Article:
Tom Monda plays a Vigier Excalibur Surfreter fretless guitar. He insists it’s not as hard to play as it seems.
“You just go for it and feel it out,” he says.
North Jersey band Thank You Scientist serves up an eclectic stew of heavy alternative rock, unorthodox instrumentation, odd-metered weirdness, unabashed virtuosity, and accessible pop vocals. Amidst the madness stands wunderkind guitarist Tom Monda—Thank You Scientist’s anchor, or chief culprit, depending on your perspective.
Monda is a monster who can hang with the shredders, nail intricate multi-finger double-handed hammer-ons, execute impossible lines at top speed and in unison with his band’s violinist, employ an array of alternative and hybrid-picking techniques—and play his Vigier Excalibur Surfreter fretless guitar in tune and without breaking a sweat. He is equally at home playing standards in a straight-ahead jazz setting (on those gigs he uses a Gibson ES-335) or blowing through hard-bop classics like “Giant Steps.”
Monda started his musical journey as an obsessive listener. As a child he spent hours rummaging through his father’s record collection—Zappa, King Crimson, Yes, the Beatles, the Allman Brothers. “I started playing guitar when I was about 14,” Monda told Premier Guitar. “Before that it never occurred to me that I could actually play music myself.”
But Monda learned fast. His first guitar was a beat-up Epiphone Les Paul. He played in garage bands and gained his musical bearings. He discovered the shredders—Steve Vai, Yngwie Malmsteen, Jason Becker—and practiced for hours and hours every day. He took classical guitar lessons, learned how to read music, and got his first taste of formal music education. He also studied with the then up-and-coming Ron “Bumblefoot” Thal. A few years later he had a bachelor’s degree in music, a stream of gigs in disparate styles, and buzz-with-a-bullet with his band, Thank You Scientist.
Premier Guitar caught up with Monda on tour and between gigs to talk about his band’s unique way of writing music, their influences, their new album Maps of Non-Existent Places, odd time signatures, gear, and his early days with Bumblefoot.
You studied with Ron “Bumblefoot” Thal when you were a teenager. How did that happen?
I was really into his music. I stumbled upon his solo guitar stuff and I was floored by it because it’s so weird and cool. I was studying with a local teacher who knew Ron. He told me a couple of weeks into lessons, “I’m going to send you to Ron.” He gave me Ron’s contact information and I got in touch with him. I started taking lessons from him and that was a big musical turning point for me. We became friends and remained friends since then—I was 16—he taught me a lot about music and he was an important teacher.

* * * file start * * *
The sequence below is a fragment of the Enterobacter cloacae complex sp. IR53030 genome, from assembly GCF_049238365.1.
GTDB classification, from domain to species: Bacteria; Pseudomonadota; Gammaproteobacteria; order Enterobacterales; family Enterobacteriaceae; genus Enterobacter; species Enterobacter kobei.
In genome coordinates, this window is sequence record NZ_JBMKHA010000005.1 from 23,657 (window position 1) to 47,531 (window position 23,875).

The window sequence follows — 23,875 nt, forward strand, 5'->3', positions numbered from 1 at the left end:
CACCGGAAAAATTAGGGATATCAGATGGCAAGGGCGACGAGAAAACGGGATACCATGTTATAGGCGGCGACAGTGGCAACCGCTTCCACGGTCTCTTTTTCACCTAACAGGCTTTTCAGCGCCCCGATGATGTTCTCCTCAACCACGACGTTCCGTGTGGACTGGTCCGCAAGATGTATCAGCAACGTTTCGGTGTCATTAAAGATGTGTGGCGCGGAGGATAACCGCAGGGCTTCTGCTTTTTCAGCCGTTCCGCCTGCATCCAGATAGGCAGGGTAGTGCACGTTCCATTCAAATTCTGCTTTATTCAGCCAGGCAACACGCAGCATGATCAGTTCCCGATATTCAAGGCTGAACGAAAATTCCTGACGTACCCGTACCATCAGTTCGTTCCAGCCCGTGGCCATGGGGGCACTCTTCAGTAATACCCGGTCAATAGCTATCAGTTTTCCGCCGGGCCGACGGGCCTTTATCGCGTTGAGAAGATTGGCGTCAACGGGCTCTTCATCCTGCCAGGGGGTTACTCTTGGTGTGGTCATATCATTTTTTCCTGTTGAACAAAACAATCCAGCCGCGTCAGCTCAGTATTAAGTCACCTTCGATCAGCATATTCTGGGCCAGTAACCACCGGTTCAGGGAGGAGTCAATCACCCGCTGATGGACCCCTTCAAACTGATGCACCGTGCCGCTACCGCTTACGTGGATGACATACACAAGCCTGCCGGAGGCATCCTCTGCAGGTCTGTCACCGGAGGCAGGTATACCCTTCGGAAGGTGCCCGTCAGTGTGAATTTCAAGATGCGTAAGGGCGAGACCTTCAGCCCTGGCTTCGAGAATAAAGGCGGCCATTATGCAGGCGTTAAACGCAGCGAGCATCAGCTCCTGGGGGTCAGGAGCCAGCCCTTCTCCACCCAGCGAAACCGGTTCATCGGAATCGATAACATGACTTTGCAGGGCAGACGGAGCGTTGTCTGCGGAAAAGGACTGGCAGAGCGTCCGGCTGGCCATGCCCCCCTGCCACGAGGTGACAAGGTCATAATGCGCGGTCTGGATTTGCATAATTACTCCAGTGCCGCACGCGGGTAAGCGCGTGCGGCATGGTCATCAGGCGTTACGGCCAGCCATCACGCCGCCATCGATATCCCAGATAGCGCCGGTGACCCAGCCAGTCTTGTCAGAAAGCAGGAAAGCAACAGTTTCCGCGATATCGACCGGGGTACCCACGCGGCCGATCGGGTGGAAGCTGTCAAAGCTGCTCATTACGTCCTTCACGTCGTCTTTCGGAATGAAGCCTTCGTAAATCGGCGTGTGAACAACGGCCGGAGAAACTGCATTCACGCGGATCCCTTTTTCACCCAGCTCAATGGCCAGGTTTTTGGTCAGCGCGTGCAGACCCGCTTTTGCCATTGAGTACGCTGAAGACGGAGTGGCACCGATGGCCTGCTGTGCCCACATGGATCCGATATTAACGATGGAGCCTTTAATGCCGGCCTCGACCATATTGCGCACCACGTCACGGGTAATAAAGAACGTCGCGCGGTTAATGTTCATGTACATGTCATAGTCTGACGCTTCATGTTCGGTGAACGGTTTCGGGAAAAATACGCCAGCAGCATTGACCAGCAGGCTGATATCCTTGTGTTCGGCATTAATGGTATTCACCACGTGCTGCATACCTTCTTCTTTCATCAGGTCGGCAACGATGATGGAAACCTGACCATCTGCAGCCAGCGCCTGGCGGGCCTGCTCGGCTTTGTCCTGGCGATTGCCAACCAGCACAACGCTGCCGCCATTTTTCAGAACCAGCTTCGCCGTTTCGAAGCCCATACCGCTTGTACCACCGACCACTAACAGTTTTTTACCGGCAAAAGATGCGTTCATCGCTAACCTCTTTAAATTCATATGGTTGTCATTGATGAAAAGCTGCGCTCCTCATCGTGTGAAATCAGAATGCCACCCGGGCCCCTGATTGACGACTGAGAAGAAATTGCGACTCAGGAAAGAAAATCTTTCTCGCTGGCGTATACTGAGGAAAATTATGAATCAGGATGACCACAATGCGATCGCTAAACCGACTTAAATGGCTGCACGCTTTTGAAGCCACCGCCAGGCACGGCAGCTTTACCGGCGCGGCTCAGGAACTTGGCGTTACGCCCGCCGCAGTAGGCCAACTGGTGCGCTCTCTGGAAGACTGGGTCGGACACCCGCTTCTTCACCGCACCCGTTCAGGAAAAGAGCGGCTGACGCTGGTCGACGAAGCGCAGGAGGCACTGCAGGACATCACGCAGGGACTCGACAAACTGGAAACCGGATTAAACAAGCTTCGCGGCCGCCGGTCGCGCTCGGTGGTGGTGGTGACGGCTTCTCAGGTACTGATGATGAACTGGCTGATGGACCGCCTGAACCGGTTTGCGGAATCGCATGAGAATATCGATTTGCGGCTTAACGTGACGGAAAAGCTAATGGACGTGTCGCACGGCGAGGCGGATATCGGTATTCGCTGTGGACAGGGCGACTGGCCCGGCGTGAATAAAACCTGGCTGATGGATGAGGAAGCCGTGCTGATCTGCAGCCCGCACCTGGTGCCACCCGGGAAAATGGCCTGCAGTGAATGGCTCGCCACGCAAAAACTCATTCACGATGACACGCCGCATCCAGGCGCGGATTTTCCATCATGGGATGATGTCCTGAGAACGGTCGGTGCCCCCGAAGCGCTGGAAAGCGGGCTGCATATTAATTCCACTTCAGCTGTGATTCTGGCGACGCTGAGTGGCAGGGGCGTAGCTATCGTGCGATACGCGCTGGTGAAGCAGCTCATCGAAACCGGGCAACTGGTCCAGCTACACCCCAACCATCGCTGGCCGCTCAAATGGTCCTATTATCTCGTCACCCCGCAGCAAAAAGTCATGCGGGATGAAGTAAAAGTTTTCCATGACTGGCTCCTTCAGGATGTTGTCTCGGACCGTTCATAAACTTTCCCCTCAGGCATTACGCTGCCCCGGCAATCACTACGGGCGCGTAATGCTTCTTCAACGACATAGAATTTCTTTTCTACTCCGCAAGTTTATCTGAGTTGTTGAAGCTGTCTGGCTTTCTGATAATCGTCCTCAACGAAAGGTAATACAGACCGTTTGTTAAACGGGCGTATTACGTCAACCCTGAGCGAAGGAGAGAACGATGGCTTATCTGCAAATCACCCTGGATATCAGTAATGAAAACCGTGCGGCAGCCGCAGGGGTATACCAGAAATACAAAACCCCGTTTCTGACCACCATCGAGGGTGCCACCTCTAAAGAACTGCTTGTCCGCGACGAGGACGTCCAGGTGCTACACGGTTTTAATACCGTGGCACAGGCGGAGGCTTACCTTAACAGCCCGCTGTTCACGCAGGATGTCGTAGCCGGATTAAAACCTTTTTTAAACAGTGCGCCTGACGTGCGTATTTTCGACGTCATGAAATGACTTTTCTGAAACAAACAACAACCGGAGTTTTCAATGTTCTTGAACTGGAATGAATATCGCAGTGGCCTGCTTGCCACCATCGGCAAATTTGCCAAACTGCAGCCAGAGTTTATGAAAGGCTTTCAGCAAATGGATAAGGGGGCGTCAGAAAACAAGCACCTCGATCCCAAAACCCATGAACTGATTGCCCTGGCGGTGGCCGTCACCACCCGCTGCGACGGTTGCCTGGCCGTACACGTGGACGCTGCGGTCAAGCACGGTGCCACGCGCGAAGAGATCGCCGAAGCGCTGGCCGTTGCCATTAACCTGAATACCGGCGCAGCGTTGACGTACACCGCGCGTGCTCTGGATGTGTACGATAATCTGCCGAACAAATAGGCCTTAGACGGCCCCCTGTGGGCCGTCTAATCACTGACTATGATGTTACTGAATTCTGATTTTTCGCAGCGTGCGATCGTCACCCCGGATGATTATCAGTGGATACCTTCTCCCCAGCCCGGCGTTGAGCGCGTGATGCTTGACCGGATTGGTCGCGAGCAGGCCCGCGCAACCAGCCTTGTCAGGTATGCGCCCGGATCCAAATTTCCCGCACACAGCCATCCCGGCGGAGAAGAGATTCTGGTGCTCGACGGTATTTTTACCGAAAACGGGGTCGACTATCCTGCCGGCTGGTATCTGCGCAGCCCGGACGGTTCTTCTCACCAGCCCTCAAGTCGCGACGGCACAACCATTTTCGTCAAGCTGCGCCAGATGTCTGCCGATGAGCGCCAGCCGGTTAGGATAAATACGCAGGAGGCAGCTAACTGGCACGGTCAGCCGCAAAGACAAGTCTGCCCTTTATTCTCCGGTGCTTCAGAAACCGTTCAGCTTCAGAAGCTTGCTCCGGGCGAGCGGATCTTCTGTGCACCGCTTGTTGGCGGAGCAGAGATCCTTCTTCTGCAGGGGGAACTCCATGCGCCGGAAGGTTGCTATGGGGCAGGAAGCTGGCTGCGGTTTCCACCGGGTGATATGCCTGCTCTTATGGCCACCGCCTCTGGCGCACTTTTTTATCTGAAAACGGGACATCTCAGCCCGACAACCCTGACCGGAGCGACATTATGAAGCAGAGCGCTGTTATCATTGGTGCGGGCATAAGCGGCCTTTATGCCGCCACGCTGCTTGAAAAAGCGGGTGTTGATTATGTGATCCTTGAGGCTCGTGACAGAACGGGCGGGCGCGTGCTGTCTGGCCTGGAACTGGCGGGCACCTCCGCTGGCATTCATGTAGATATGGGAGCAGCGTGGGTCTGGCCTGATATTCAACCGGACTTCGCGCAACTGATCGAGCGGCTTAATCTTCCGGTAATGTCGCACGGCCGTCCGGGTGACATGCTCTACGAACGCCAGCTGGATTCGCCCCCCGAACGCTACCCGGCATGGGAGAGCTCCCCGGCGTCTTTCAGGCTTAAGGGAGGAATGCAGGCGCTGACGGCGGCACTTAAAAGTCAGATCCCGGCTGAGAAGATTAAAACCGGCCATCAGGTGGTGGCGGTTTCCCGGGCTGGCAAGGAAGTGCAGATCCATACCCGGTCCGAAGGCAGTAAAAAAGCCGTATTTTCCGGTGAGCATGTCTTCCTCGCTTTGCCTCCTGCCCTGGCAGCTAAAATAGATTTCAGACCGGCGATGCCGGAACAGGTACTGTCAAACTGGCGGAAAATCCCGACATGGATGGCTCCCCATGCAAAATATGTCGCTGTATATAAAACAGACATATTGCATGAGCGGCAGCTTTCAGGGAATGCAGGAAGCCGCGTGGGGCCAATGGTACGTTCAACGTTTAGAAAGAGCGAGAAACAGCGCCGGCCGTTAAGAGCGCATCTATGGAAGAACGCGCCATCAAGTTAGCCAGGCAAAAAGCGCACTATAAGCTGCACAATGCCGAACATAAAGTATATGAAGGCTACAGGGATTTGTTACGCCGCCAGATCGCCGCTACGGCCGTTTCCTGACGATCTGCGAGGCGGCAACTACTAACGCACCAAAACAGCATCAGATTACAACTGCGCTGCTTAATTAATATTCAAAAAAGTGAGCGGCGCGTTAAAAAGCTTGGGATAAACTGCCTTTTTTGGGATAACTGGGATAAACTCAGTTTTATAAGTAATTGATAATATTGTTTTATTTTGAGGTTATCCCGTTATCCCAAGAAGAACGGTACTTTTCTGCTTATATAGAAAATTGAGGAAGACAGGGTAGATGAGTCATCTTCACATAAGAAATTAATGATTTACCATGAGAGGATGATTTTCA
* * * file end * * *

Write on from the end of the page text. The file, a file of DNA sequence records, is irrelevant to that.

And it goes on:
Monda’s musical education included learning a little bit of every instrument—and studying guitar with fellow
New Jerseyan Ron “Bumblefoot” Thal.
Was Ron still a local teacher at that point?
He had solo records out and was doing his thing. He was producing a lot of bands but he was still a Jersey guy—a legendary Jersey guy—and he had a sizable following, especially in Europe. But this was way before he joined Guns N’ Roses. He kicked my ass into shape about not just wanting to play guitar solos but learning how to write songs, learning about harmony, and all that essential stuff. I studied with him for a couple of years and then I got into jazz seriously. My degree is in music education with a jazz guitar concentration. I studied with a couple of great guitar players in college like Steve Benson and Dave Stryker. I also studied with Vic Juris for a number of years.
Did you study other instruments, too?
Yeah, and I think that was a vital part in shaping the sound of Thank You Scientist. I had to take orchestration classes and I had to learn a little bit on each instrument. Plus playing in jazz combos and doing jazz gigs on the side—writing for a [jazz] ensemble and in that context—I got used to having all those colors. I think that influenced Thank You Scientist in wanting to have all these other instruments that aren’t normally in a heavy or semi-heavy rock band.
The instrumentation of the band is definitely unusual. Not so much having the horn section, but having the violin as well. Was that on purpose or did the band evolve that way?
That was on purpose. There was something about bands with violin that I really liked, like Frank Zappa’s band with Jean-Luc Ponty, Mahavishnu Orchestra, and a few others. There’s something cool about the timbre of electric guitar and violin that I really dig. It just opens up possibilities. We’ve been exploring the possibilities of the fretless guitar with violin. That’s a really cool combination that’s got a really unique sound to it because we can do the same kind of slurs, articulations, and cool sliding stuff together.